Retailers from around the globe not only converged on the annual ispo show in Munich, Germany, Feb. 6-9, 2011, but they did so in numbers that far exceeded any previous show. So busy, even the trains to the convention center remained SRO and packed shoulder-to-shoulder on the last day when most shows slow considerably.
“It’s been insanely busy,” said Nate Alder, founder of Klymit, maker of Argon air-filled sleeping pads and outerwear, which was at the show for the first time. Retailers “come here prepared to do business, and they’re open to new technology and new brands.”
Shocking, in fact, was how much the numbers leapt skyward after a couple of stabile or slightly down years: Preliminary numbers released on the final day of the show by management revealed just over 80,000 — about 25 percent more than the 64,000 reported a year ago, which had matched the 2008 attendance after a drop in 2009.
In Europe, remember, each “visit” is not one person but one person at the show for one day at the show. So if each person came four days, that would be for example 20,000 people for 80,000 “visits.” But that explanation is not to downplay the obviously heavy attendance and, from manufacturer and exhibitor reports, incredibly happy retailers with empty stockrooms after a cold winter all with money in their pockets ready to buy, buy, buy. We even saw retailers just coming to the show for the first time mid-day the fourth day with appointment books in hand.
Skip Yowell, founder of JanSport, who has been coming to the show since 1980, said he is a big ispo fan because of the breadth of exposure you get to retailers and distributors from all over the world. “Nowhere can you get so many different people in four days exposed to your brand,” he said, manning the first JanSport brand booth there in six years. “Plus, you get to see all kinds of trends and lots of different things. It’s great.”
From outdoor to fashion to board sports, fitness, running, performance, textiles and everything in between, the 16 halls covering nearly 2 million square feet of space, are not only packed to the high ceilings with products and trends, but also are a sight like most shows in North America simply aren’t: Theme bars, networking lounges, sweeping booths, theatrical presentations, high fashion, and bikes and scooters dodging each other in the aisles (sometimes handy is a set of wheels to cover the 1 kilometer — 0.62 miles — from one end to the other). Net exhibition space covered nearly 1.1 million square feet, including everything from Armani suits, soft shell jackets and rocker skis, to treadmills, knit hats and even fur jackets and glitter-studded base layers.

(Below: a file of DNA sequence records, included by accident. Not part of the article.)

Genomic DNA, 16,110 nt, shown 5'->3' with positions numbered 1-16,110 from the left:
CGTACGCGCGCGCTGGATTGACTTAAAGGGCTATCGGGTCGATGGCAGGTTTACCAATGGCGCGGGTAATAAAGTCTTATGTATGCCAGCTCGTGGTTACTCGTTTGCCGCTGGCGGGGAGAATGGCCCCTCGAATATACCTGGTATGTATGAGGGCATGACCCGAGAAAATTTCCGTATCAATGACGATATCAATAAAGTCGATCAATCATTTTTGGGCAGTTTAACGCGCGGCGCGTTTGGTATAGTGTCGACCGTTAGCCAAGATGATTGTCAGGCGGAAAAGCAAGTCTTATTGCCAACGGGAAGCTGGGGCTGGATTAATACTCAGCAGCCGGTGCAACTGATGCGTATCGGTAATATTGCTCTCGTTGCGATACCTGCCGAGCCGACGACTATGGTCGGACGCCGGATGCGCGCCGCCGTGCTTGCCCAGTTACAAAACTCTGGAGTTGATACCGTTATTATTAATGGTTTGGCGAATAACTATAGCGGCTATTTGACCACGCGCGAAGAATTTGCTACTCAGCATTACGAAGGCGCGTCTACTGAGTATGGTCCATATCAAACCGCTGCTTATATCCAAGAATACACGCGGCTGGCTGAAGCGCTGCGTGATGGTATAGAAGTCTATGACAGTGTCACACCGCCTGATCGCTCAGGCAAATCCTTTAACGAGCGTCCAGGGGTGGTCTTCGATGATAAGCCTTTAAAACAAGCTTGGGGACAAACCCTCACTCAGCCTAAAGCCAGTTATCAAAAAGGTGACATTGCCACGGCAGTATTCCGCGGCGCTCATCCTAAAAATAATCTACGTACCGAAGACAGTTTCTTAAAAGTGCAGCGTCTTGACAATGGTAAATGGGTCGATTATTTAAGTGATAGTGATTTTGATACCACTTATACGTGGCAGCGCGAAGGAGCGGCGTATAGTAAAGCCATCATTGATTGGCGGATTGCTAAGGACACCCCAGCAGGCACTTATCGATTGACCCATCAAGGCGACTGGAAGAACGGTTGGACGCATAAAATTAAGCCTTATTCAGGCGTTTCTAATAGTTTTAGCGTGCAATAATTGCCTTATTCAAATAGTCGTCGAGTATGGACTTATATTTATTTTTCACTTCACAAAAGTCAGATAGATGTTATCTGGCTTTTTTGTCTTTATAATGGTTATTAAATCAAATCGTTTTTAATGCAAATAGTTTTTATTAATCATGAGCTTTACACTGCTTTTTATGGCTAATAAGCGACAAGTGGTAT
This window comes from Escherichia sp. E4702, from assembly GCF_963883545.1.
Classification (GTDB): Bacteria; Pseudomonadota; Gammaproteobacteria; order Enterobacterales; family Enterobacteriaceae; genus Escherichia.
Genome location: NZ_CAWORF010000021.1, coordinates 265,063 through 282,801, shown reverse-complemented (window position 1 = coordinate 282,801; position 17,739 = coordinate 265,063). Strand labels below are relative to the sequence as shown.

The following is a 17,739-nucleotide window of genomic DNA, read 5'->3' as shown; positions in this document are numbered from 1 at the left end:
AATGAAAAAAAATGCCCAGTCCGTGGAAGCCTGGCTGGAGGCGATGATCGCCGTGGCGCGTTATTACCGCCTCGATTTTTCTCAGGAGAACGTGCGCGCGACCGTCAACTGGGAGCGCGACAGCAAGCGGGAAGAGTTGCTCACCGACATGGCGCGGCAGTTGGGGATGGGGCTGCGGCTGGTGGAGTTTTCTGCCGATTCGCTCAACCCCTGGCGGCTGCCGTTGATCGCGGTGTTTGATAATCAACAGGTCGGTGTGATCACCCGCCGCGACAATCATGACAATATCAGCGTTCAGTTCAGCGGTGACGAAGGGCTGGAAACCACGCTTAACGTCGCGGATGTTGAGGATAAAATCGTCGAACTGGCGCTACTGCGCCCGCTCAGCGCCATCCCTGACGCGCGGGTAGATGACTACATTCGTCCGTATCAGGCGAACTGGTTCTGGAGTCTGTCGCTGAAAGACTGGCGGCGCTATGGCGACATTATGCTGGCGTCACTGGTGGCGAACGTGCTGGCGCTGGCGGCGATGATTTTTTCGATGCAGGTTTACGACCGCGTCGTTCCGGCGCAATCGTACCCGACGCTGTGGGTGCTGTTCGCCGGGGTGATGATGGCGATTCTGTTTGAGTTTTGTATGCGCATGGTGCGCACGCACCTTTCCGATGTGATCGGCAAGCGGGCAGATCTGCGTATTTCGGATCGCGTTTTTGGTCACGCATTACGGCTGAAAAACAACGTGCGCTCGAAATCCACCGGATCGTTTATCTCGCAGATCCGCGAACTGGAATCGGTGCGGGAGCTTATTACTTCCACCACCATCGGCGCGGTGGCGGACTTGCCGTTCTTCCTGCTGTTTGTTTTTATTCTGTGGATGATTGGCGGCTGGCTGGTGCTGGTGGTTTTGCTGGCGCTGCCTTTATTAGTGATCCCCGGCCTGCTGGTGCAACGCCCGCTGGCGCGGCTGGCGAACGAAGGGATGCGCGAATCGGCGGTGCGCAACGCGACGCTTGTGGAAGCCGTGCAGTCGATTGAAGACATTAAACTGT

“It’s been a madhouse in here,” said Jim Hodge, manager of the U.S. business for fitness equipment supplier Kettler, which was in a corner farther off the beaten path than just about any other company. “We have been terribly busy — just non-stop.”
On the other side of the aisle, exhibitor numbers too went up by 200 to 2,267, meaning some are stuck into corners or along corridors when they come knocking and ispo goes looking for the space. They came from 49 countries, up four from a year ago. Of note also is that 84 percent of visitors come from outside Germany and 67 percent of the exhibitors are from outside the home country (but unfortunately the definition of “foreign” here does include the likes of Austria just a few hours away, as well as other European countries). But not every number goes up: This year 106 countries were represented, compared to 117 last year, still up from 100 in 2009.
Although hard-pressed to find any hint of this on the show floor, ispo management had announced prior to the show that its theme this year was health and wellness, noting that in Germany alone in 2009 more than EUR 2 billion (USD $2.7 billion) was spent on things like fitness studios, sports and active travel, and wellness products.
“This new ‘health style’ offers a huge potential for the entire sport industry,” said Klaus Dittrich, chairman of the board of ispo’s Messe Muenchen management, in a German statement a few days before the show began. “With that in mind, we need to keep this new demand even better in mind as we develop products.”
The ispo show 2012 (www.ispo.com) will be Jan. 29-Feb. 1 in Munich.
Get an inside look of ispo 2011 from our roving reporter:
Hockey brand Warrior somehow felt a sexy half-naked lady fit its image and told you soooo much about the product… No, we don’t get it either.
Many of the most common products are displayed with fashion flair at ispo, like these from an exhibiting shoe company, which hung product from colorful strings and displayed shoes museum-like on counters.
Sometimes all those halls and millions of square feet, not to mention the beer, can tire you out. In that case, the lounges can come in really handy…and this was only the first day!